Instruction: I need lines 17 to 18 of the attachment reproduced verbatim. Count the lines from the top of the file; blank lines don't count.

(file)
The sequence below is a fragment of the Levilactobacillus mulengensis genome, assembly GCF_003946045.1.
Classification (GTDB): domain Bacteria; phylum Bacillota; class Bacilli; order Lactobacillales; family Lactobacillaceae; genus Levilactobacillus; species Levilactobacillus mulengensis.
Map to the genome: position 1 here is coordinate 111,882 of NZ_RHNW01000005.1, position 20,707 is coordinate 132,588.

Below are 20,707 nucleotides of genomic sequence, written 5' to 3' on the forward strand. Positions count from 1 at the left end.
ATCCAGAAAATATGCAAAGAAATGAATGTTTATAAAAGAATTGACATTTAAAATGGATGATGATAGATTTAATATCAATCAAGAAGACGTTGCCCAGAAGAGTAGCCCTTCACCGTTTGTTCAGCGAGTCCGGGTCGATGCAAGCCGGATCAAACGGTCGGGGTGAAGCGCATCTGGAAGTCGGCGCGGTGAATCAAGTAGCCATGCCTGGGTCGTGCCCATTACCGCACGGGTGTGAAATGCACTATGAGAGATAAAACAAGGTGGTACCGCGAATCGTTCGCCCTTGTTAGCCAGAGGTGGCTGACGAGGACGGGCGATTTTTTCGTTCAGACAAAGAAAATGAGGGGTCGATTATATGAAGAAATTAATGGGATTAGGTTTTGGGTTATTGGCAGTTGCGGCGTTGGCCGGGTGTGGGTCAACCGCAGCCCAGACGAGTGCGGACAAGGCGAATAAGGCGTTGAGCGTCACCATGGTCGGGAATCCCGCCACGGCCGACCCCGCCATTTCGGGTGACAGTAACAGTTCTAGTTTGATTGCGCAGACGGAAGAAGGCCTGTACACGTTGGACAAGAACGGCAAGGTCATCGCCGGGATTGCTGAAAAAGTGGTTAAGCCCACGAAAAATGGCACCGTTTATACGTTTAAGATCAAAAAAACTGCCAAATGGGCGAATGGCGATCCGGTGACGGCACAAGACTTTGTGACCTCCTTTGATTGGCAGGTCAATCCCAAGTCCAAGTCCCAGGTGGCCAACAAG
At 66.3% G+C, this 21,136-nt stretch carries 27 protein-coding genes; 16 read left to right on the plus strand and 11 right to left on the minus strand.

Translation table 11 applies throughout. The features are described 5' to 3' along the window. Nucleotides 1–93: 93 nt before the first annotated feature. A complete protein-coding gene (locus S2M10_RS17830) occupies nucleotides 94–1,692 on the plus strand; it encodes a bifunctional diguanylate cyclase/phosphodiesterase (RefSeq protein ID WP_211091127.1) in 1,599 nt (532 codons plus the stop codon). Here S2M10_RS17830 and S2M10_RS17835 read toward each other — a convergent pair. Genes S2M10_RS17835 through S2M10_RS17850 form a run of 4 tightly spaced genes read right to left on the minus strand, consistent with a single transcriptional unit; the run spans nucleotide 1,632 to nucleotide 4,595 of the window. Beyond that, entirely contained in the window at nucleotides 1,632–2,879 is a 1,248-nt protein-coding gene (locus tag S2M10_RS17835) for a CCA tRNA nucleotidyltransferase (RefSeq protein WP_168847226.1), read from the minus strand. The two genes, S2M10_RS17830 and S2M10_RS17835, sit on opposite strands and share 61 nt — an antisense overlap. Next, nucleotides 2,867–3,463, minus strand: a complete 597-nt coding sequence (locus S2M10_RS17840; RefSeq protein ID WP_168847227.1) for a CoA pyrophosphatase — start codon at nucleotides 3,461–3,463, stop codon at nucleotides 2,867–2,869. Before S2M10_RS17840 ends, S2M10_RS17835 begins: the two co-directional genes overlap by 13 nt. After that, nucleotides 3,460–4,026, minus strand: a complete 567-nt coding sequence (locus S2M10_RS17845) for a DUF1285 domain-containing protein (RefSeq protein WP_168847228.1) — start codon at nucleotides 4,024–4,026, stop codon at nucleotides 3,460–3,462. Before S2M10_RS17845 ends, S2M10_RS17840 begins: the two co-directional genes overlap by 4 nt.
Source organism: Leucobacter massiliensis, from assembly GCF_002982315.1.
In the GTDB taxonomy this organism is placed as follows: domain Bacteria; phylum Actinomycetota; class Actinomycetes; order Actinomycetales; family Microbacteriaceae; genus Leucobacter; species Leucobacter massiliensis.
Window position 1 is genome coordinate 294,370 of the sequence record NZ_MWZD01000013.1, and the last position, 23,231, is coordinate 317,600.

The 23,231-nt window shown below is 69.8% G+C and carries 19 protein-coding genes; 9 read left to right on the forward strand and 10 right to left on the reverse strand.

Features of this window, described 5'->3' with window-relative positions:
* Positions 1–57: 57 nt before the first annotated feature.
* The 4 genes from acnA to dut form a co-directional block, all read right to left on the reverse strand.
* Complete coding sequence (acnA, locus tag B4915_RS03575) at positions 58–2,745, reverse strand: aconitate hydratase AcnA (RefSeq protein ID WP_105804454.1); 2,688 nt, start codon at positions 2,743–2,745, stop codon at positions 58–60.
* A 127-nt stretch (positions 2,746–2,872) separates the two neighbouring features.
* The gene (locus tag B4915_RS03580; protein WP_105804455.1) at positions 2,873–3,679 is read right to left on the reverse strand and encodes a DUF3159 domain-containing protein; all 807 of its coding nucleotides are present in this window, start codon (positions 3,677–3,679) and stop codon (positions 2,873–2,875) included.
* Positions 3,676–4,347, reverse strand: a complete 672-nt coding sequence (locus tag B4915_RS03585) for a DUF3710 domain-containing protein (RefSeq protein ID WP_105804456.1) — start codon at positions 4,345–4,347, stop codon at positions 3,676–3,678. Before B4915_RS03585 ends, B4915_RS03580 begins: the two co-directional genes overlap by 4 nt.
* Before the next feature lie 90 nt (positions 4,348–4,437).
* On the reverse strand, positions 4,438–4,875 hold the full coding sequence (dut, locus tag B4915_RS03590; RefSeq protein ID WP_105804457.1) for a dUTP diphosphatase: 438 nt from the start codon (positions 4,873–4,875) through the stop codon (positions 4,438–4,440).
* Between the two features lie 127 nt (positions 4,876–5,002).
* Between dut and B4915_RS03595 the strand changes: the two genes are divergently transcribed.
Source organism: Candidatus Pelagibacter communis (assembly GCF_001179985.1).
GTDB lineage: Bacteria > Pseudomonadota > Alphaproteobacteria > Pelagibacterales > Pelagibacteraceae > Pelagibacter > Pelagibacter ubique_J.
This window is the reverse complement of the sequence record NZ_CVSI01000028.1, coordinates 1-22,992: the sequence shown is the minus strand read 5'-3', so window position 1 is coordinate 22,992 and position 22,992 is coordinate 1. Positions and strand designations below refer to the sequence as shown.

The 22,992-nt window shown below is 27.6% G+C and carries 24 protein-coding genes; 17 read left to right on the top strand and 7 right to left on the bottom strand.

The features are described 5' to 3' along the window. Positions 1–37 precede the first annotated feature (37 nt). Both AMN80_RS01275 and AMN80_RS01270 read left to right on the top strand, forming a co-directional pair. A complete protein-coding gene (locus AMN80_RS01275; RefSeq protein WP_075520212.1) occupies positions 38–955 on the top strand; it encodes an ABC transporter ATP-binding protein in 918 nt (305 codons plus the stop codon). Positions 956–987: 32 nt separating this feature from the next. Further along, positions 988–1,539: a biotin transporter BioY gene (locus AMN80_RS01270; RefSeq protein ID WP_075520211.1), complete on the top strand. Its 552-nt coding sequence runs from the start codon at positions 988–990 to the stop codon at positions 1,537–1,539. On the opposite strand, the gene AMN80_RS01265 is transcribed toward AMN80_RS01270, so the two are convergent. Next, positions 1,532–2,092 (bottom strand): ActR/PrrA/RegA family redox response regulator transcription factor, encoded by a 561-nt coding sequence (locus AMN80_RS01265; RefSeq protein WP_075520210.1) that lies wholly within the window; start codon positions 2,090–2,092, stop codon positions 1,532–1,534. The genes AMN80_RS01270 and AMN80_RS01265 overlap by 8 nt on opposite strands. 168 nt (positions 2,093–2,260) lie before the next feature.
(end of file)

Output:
* The gene (locus tag B4915_RS03580; protein WP_105804455.1) at positions 2,873–3,679 is read right to left on the reverse strand and encodes a DUF3159 domain-containing protein; all 807 of its coding nucleotides are present in this window, start codon (positions 3,677–3,679) and stop codon (positions 2,873–2,875) included.
* Positions 3,676–4,347, reverse strand: a complete 672-nt coding sequence (locus tag B4915_RS03585) for a DUF3710 domain-containing protein (RefSeq protein ID WP_105804456.1) — start codon at positions 4,345–4,347, stop codon at positions 3,676–3,678. Before B4915_RS03585 ends, B4915_RS03580 begins: the two co-directional genes overlap by 4 nt.